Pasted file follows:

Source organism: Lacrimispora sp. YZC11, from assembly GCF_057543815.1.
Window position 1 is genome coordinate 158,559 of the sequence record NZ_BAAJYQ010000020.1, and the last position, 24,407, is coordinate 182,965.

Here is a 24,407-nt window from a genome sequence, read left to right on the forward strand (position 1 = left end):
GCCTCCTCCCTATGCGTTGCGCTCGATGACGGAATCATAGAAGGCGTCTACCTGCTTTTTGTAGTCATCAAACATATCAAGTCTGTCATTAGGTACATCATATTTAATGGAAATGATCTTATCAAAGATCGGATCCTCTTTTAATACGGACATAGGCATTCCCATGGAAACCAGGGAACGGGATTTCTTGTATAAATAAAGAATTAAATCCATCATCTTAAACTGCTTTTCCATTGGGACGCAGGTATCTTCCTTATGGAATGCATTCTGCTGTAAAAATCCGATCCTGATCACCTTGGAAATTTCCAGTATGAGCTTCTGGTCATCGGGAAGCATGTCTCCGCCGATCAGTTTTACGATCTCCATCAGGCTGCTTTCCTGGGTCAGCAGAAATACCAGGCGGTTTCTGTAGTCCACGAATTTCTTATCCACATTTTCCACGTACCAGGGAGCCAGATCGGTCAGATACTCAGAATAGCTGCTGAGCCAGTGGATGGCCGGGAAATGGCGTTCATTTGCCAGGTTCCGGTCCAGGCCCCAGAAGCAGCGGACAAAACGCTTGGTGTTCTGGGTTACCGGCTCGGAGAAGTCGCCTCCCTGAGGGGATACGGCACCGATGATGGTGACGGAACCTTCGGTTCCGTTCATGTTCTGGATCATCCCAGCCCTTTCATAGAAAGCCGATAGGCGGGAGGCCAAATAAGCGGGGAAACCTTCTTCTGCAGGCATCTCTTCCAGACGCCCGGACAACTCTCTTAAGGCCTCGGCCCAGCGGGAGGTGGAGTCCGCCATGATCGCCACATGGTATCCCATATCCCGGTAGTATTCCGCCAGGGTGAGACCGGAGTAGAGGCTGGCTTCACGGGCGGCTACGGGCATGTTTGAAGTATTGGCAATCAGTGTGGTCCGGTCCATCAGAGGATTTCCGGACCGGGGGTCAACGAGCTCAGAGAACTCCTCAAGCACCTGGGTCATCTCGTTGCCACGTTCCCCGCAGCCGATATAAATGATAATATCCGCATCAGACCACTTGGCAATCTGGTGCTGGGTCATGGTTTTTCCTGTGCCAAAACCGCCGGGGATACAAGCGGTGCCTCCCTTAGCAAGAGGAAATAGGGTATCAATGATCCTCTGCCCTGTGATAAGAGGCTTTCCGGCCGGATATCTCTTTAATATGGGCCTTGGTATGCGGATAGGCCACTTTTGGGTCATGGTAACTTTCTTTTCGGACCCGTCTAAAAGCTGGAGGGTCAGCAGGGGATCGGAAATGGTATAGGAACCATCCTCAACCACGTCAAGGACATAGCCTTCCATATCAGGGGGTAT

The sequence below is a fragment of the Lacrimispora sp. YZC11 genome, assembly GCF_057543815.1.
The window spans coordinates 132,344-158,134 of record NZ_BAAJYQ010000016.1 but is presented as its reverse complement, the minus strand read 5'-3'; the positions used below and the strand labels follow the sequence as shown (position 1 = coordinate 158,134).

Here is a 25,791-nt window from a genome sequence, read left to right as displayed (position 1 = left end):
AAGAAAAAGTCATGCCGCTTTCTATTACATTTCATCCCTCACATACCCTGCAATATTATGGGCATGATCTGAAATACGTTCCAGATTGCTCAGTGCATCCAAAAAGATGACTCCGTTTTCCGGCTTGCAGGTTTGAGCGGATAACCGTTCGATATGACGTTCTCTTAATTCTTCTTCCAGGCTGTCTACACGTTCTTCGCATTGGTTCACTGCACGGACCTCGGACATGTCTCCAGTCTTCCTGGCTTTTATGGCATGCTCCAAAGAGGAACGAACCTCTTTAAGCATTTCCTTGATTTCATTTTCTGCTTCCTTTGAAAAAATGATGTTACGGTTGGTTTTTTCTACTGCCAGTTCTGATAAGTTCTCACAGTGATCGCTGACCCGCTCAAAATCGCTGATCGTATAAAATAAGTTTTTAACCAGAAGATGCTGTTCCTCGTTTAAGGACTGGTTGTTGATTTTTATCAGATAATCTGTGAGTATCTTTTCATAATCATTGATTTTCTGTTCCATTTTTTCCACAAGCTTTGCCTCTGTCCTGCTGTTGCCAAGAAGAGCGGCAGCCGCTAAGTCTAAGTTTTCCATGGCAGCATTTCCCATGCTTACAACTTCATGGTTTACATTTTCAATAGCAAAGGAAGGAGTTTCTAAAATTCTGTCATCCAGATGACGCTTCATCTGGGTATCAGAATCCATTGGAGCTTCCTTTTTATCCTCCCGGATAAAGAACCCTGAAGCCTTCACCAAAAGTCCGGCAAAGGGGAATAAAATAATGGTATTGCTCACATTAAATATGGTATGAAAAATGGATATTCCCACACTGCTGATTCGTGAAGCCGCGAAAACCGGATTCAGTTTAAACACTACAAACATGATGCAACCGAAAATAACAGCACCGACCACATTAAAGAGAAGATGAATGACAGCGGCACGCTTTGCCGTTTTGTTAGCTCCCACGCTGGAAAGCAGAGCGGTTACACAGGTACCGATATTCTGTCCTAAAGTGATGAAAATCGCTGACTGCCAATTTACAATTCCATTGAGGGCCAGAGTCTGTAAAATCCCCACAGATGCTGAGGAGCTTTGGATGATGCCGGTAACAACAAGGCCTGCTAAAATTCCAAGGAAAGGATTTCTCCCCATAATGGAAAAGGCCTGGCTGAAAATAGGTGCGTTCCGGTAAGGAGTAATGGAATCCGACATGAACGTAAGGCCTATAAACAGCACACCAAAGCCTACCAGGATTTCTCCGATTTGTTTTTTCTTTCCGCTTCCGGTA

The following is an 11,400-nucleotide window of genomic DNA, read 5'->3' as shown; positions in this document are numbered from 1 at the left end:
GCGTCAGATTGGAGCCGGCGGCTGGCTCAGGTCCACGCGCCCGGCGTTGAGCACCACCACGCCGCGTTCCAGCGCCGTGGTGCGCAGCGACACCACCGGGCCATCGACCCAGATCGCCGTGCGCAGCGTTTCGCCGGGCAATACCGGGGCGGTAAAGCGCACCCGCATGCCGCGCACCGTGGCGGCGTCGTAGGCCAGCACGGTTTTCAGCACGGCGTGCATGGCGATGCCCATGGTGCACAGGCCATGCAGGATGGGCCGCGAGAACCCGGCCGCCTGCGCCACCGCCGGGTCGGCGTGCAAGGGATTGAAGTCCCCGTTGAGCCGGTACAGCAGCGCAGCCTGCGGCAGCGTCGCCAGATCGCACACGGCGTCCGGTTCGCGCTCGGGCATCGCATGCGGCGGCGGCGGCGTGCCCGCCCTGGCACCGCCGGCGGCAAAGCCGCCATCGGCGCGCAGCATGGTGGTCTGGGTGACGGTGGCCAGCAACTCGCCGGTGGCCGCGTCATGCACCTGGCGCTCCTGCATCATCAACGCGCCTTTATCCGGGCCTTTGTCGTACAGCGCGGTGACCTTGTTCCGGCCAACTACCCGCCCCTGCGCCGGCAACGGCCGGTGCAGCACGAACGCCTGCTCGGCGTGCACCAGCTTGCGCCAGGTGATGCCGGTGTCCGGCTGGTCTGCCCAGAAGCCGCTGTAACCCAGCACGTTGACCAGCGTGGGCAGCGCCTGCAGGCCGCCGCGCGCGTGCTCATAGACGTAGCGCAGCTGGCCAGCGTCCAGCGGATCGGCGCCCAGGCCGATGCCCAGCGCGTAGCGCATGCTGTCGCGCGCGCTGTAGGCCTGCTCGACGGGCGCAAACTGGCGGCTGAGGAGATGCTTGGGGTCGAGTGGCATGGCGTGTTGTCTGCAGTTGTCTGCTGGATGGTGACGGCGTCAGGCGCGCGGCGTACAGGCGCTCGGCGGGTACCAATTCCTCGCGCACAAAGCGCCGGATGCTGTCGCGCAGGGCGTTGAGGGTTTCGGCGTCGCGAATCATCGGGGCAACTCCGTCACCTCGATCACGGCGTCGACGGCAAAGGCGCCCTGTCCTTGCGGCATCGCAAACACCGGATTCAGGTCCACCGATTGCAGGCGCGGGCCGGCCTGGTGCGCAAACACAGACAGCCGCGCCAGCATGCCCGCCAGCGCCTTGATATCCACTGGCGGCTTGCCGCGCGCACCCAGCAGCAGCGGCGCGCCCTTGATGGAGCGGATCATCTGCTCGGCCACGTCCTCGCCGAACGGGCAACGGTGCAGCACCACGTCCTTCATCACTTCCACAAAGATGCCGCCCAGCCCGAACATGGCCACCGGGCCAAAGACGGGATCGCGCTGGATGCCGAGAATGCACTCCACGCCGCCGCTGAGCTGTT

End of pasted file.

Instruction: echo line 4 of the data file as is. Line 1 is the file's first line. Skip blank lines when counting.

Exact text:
GCCTCCTCCCTATGCGTTGCGCTCGATGACGGAATCATAGAAGGCGTCTACCTGCTTTTTGTAGTCATCAAACATATCAAGTCTGTCATTAGGTACATCATATTTAATGGAAATGATCTTATCAAAGATCGGATCCTCTTTTAATACGGACATAGGCATTCCCATGGAAACCAGGGAACGGGATTTCTTGTATAAATAAAGAATTAAATCCATCATCTTAAACTGCTTTTCCATTGGGACGCAGGTATCTTCCTTATGGAATGCATTCTGCTGTAAAAATCCGATCCTGATCACCTTGGAAATTTCCAGTATGAGCTTCTGGTCATCGGGAAGCATGTCTCCGCCGATCAGTTTTACGATCTCCATCAGGCTGCTTTCCTGGGTCAGCAGAAATACCAGGCGGTTTCTGTAGTCCACGAATTTCTTATCCACATTTTCCACGTACCAGGGAGCCAGATCGGTCAGATACTCAGAATAGCTGCTGAGCCAGTGGATGGCCGGGAAATGGCGTTCATTTGCCAGGTTCCGGTCCAGGCCCCAGAAGCAGCGGACAAAACGCTTGGTGTTCTGGGTTACCGGCTCGGAGAAGTCGCCTCCCTGAGGGGATACGGCACCGATGATGGTGACGGAACCTTCGGTTCCGTTCATGTTCTGGATCATCCCAGCCCTTTCATAGAAAGCCGATAGGCGGGAGGCCAAATAAGCGGGGAAACCTTCTTCTGCAGGCATCTCTTCCAGACGCCCGGACAACTCTCTTAAGGCCTCGGCCCAGCGGGAGGTGGAGTCCGCCATGATCGCCACATGGTATCCCATATCCCGGTAGTATTCCGCCAGGGTGAGACCGGAGTAGAGGCTGGCTTCACGGGCGGCTACGGGCATGTTTGAAGTATTGGCAATCAGTGTGGTCCGGTCCATCAGAGGATTTCCGGACCGGGGGTCAACGAGCTCAGAGAACTCCTCAAGCACCTGGGTCATCTCGTTGCCACGTTCCCCGCAGCCGATATAAATGATAATATCCGCATCAGACCACTTGGCAATCTGGTGCTGGGTCATGGTTTTTCCTGTGCCAAAACCGCCGGGGATACAAGCGGTGCCTCCCTTAGCAAGAGGAAATAGGGTATCAATGATCCTCTGCCCTGTGATAAGAGGCTTTCCGGCCGGATATCTCTTTAATATGGGCCTTGGTATGCGGATAGGCCACTTTTGGGTCATGGTAACTTTCTTTTCGGACCCGTCTAAAAGCTGGAGGGTCAGCAGGGGATCGGAAATGGTATAGGAACCATCCTCAACCACGTCAAGGACATAGCCTTCCATATCAGGGGGTAT